What if a pet store assures me that their breeders are in compliance and that they only buy from the best breeders?

Unfortunately, this doesn’t mean anything more than that the breeders are licensed to sell to pet stores and that they meet the USDA’s minimal standards. The USDA’s standards for care of companion animals are extremely minimal, and these standards are not adequately enforced. Pet stores will often tout that their puppies only come from the best USDA-licensed facilities, yet the conditions in USDA compliant facilities are often far below what most people would consider acceptable for companion animals.

How do you know that the puppies sold in pet stores come from puppy mills?

You can trace the origin of a puppy sold in a pet store through federal and state records. Commercial breeding facilities that sell to pet stores must be licensed by the USDA. Pet stores in Illinois are required to provide the name of the breeder for each puppy. You can look up a registered breeder on the USDA website and see the number of adult animals, puppies, and any violations that the breeder has incurred. In addition, when a puppy is shipped from out of state, a veterinarian must file a health certificate with the state department of agriculture for every puppy shipped into the state that identifies the breeder or broker. By looking at the breeder or broker on the health certificates, or by going into the pet store and looking at the name of the breeder, you can see where pet stores are sourcing their puppies from. If you would like to research a breeder on the USDA website, click here.

I keep seeing the term broker. What is a puppy broker?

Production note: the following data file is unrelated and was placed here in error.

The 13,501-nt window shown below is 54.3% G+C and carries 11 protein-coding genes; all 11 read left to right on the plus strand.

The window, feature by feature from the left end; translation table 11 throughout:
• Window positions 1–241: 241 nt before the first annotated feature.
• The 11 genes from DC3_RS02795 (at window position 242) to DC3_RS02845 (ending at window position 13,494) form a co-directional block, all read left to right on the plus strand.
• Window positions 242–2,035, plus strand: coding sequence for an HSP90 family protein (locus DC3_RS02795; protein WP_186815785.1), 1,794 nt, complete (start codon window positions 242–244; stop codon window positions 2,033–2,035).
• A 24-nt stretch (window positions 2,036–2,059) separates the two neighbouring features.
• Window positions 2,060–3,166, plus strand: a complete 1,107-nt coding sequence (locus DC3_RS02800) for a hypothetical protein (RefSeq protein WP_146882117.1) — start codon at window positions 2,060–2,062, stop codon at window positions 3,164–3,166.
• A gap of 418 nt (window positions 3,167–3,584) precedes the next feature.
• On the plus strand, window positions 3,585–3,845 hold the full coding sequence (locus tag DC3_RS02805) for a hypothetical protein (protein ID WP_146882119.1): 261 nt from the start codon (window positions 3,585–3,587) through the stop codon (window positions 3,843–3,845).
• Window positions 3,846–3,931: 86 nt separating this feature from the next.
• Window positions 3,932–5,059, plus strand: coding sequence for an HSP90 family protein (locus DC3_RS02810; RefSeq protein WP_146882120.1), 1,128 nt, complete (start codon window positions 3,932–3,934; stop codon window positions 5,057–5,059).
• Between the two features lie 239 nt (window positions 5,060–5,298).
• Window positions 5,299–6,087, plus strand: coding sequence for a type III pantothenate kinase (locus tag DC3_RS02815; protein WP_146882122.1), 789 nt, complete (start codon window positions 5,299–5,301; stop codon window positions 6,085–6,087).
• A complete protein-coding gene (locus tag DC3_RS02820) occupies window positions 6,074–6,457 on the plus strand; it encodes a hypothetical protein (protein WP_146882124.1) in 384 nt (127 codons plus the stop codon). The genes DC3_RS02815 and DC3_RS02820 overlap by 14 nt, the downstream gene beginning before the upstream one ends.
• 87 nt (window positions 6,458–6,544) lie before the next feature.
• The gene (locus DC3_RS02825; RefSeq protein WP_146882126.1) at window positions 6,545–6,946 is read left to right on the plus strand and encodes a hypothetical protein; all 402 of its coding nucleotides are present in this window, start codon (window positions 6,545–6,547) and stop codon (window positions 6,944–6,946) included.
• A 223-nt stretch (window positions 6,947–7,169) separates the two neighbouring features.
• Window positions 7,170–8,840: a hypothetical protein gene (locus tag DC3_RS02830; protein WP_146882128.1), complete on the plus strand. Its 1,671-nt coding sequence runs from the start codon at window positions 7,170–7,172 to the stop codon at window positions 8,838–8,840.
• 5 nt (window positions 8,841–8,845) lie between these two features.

Brokers are pet dealers that obtain puppies from breeders, transport them, and then re-sell them to pet stores (in other words, a “middle man”.) Brokers need a Class B USDA license to operate. Brokers are a key part of the puppy mill supply chain as most pet stores obtain their puppies from brokers, and not directly from the breeders. Brokers often ship large quantities of puppies at a time for long distances in crowded conditions, creating a significant risk for the spread of illness.

Isn’t the problem the breeders, and not the pet stores?

Pet stores are the primary sales outlet for commercially-bred puppies. Pet stores are necessary to sustain and perpetuate the puppy mill industry. It is imperative to cut off the end of the supply chain to decrease the number of puppy mills. Further, pet stores are complicit in consumer fraud. Pet stores often misrepresent the true origins of their puppies and mislead consumers into believing that they are purchasing a responsibly and humanely-bred puppy. Focusing our educational and advocacy efforts on pet stores is an extremely effective way to fight puppy mills.